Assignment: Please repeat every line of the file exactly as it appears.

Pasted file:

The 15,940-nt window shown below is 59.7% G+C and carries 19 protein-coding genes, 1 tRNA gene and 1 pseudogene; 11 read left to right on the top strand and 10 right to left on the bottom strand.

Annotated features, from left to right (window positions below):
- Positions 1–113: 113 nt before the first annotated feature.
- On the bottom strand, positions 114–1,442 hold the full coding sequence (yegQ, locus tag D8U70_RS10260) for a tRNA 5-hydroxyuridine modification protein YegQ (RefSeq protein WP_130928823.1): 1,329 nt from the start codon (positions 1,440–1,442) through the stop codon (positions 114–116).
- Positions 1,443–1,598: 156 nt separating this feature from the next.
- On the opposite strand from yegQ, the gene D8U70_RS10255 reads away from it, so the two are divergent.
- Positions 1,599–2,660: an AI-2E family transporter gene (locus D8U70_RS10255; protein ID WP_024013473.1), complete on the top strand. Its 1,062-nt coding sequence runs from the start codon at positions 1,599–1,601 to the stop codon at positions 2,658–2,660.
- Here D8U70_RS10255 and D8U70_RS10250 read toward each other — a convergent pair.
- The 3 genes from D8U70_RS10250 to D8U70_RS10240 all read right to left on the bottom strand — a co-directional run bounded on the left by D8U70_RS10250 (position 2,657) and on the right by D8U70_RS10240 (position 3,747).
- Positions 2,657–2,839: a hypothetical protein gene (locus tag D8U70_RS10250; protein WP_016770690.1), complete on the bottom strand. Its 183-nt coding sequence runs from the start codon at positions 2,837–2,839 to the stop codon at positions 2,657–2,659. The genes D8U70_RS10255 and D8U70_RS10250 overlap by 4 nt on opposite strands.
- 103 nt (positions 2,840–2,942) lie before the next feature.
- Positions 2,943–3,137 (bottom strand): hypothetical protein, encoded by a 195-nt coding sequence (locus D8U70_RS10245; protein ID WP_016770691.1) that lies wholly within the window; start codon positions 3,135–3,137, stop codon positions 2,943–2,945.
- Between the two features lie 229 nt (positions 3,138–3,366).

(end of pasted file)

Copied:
The 15,940-nt window shown below is 59.7% G+C and carries 19 protein-coding genes, 1 tRNA gene and 1 pseudogene; 11 read left to right on the top strand and 10 right to left on the bottom strand.

Annotated features, from left to right (window positions below):
- Positions 1–113: 113 nt before the first annotated feature.
- On the bottom strand, positions 114–1,442 hold the full coding sequence (yegQ, locus tag D8U70_RS10260) for a tRNA 5-hydroxyuridine modification protein YegQ (RefSeq protein WP_130928823.1): 1,329 nt from the start codon (positions 1,440–1,442) through the stop codon (positions 114–116).
- Positions 1,443–1,598: 156 nt separating this feature from the next.
- On the opposite strand from yegQ, the gene D8U70_RS10255 reads away from it, so the two are divergent.
- Positions 1,599–2,660: an AI-2E family transporter gene (locus D8U70_RS10255; protein ID WP_024013473.1), complete on the top strand. Its 1,062-nt coding sequence runs from the start codon at positions 1,599–1,601 to the stop codon at positions 2,658–2,660.
- Here D8U70_RS10255 and D8U70_RS10250 read toward each other — a convergent pair.
- The 3 genes from D8U70_RS10250 to D8U70_RS10240 all read right to left on the bottom strand — a co-directional run bounded on the left by D8U70_RS10250 (position 2,657) and on the right by D8U70_RS10240 (position 3,747).
- Positions 2,657–2,839: a hypothetical protein gene (locus tag D8U70_RS10250; protein WP_016770690.1), complete on the bottom strand. Its 183-nt coding sequence runs from the start codon at positions 2,837–2,839 to the stop codon at positions 2,657–2,659. The genes D8U70_RS10255 and D8U70_RS10250 overlap by 4 nt on opposite strands.
- 103 nt (positions 2,840–2,942) lie before the next feature.
- Positions 2,943–3,137 (bottom strand): hypothetical protein, encoded by a 195-nt coding sequence (locus D8U70_RS10245; protein ID WP_016770691.1) that lies wholly within the window; start codon positions 3,135–3,137, stop codon positions 2,943–2,945.
- Between the two features lie 229 nt (positions 3,138–3,366).